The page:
HEA Heritage Missions: Einstein Observatory

einstein-launch icon Launched on 13 November 1978 from Cape Canaveral Florida on an Atlas-Centaur SLV-3D, HEAO-B (later to become known as the Einstein Observatory) carried the first imaging, extra-solar X-ray telescope (PI, R. Giacconi). A set of 4 Wolter type 1 nested mirrors focused X-rays up to 8 keV in energy. Angular resolution was 5 arcseconds on axis, degrading to 1.5 arcminutes at the edge of the 1 degree field of view (see details in Giacconi et al. 1979, ApJ, 230, 540). The Einstein Observatory satellite re-entered the Earth's atmosphere and burned up on March 25, 1982

Einstein employed a turntable by which different detectors could be placed at the telescope focus. X-ray imaging was the principal aim of the mission. Both an imaging proportional counter (IPC) and micro-channel plate detector (HRI) were included.
The HRI's angular resolution was that of the mirrors, but energy resolution was poor. The IPC recorded the energy of each event but angular resolution was approximately 40 arcseconds at best. A third detector, the solid state spectrometer (SSS) provided a factor of approximately 3 better energy resolution but no spatial information since it recorded all events occurring in its 6 arcminute field of view. A monitoring proportional counter (MPC) was coaligned with the telescope to monitor variability of the brighter X-ray sources. The observatory included two high-resolution spectrometers. The objective grating spectrometer (OGS) was a set of gold diffraction gratings which could be inserted into the telescope light path. The dispersed spectrum was recorded by one of the imagers. The focal-plane crystal spectrometer (FPCS) was a curved-crystal Bragg spectrometer which operated at the telescope focus. Effective area of these spectrometers was very small (about 1 sq. cm or less), so they were used on only the brightest sources.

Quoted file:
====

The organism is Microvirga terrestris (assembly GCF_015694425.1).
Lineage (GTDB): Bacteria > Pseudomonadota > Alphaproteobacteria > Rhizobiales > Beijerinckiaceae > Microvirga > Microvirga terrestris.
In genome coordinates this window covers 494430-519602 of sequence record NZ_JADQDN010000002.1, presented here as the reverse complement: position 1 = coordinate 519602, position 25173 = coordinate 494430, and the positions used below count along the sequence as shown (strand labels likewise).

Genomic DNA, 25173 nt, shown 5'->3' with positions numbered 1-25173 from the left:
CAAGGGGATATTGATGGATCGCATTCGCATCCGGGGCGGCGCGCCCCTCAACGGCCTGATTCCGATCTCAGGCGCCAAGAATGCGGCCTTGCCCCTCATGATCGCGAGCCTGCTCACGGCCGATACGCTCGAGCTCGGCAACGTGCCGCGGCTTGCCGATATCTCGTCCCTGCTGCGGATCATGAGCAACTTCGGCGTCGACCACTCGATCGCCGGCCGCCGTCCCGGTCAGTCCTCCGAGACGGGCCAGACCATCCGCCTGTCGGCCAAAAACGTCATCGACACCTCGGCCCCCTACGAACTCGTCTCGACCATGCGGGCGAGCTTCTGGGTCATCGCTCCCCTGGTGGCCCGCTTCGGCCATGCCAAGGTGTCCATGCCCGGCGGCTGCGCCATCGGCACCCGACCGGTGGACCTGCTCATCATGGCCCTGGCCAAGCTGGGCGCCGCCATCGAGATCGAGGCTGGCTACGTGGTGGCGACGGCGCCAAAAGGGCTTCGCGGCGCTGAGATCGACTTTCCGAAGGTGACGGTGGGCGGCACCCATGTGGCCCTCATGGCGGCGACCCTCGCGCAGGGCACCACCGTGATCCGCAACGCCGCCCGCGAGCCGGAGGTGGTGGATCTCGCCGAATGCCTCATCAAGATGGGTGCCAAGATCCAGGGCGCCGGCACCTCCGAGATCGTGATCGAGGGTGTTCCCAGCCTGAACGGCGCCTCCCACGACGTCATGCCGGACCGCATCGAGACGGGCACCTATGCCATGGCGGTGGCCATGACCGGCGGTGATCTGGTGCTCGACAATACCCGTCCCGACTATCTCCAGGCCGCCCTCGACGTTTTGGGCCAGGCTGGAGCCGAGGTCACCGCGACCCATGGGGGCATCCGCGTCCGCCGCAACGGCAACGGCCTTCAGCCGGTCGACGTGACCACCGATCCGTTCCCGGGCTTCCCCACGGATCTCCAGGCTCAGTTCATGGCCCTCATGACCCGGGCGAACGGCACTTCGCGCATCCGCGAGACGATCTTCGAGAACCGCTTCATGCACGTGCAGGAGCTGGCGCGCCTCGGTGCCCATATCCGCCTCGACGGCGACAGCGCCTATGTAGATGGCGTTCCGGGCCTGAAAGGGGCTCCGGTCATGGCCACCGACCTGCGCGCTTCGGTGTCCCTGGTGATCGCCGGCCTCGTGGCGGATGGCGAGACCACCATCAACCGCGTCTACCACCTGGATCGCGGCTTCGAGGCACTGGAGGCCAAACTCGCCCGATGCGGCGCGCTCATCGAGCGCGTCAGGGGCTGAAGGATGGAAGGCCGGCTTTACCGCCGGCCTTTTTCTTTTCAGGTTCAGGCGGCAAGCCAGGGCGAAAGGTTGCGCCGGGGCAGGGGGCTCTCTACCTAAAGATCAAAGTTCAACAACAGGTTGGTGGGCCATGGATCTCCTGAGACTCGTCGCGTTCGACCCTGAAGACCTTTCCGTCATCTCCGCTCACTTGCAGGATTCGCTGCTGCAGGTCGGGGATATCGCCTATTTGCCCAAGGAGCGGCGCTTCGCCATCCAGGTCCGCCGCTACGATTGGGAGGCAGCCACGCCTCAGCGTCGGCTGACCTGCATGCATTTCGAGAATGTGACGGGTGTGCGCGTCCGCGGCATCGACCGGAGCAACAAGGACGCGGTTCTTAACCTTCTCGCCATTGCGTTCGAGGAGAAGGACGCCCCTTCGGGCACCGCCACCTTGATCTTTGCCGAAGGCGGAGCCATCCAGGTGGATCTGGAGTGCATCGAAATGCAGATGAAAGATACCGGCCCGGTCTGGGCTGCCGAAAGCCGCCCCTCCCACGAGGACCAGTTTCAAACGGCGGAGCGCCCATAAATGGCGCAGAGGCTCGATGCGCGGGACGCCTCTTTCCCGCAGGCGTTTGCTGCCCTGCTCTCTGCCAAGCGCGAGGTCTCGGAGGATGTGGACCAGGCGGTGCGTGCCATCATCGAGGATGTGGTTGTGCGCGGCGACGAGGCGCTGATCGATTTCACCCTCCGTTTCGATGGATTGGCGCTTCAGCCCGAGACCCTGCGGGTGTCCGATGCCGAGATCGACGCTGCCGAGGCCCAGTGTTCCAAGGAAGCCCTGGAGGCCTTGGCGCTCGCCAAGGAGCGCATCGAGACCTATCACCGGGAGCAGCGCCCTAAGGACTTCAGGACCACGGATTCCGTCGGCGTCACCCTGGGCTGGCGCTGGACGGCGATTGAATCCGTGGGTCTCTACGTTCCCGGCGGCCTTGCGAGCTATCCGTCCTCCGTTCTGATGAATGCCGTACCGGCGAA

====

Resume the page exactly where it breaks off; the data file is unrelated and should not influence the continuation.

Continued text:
The SSS had a lifetime of 11 months due to a limited onboard cryogen supply. The observatory itself lost its ability to point after only 2.5 years in orbit. Operations ceased in April 1981 after the exhaustion of the attitude-control gas. Einstein accomplished 5600 observations. By virtue of its ability to focus X-rays from point sources onto a small region of a detector and as a result of the much lower background associated with the small region of interest, the Einstein Observatory sensitivity was several hundred times greater than any previous X-ray mission. It was the first X-ray NASA mission to have a Guest Observer program.

With the dramatic improvement in sensitivity and the ability to image with angular resolution of a few arcseconds, for the first time astronomers studied the structure of supernova remnants, detected unexpectedly strong coronal emission from normal stars, resolved the distribution of compact sources in external galaxies (M31 and the Magellanic Clouds), detected hot gaseous coronae in early type galaxies, detected cooling gas in the cores of galaxy clusters, discovered X-ray jets co-aligned with radio jets, and found extensive structure in the hot gas of galaxy clusters. Deep observations of blank fields resolved 25% of the diffuse background into discrete active galactic nuclei. The Einstein Observatory made unique contributions to the study of all classes of astronomical objects and paved the way for future, more powerful missions.

  Photo of Einstein

Einstein Observatory


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